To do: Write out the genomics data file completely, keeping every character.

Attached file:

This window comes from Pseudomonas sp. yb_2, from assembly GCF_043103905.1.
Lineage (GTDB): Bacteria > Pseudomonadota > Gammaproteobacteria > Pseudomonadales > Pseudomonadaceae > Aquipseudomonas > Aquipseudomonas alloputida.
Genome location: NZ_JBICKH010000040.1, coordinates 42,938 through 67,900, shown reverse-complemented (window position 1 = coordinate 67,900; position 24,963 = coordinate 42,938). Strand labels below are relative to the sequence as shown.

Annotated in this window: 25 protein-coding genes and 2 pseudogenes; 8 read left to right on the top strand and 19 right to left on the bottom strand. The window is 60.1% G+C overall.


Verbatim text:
This window comes from Pseudomonas sp. yb_2, from assembly GCF_043103905.1.
Lineage (GTDB): Bacteria > Pseudomonadota > Gammaproteobacteria > Pseudomonadales > Pseudomonadaceae > Aquipseudomonas > Aquipseudomonas alloputida.
Genome location: NZ_JBICKH010000040.1, coordinates 42,938 through 67,900, shown reverse-complemented (window position 1 = coordinate 67,900; position 24,963 = coordinate 42,938). Strand labels below are relative to the sequence as shown.

Annotated in this window: 25 protein-coding genes and 2 pseudogenes; 8 read left to right on the top strand and 19 right to left on the bottom strand. The window is 60.1% G+C overall.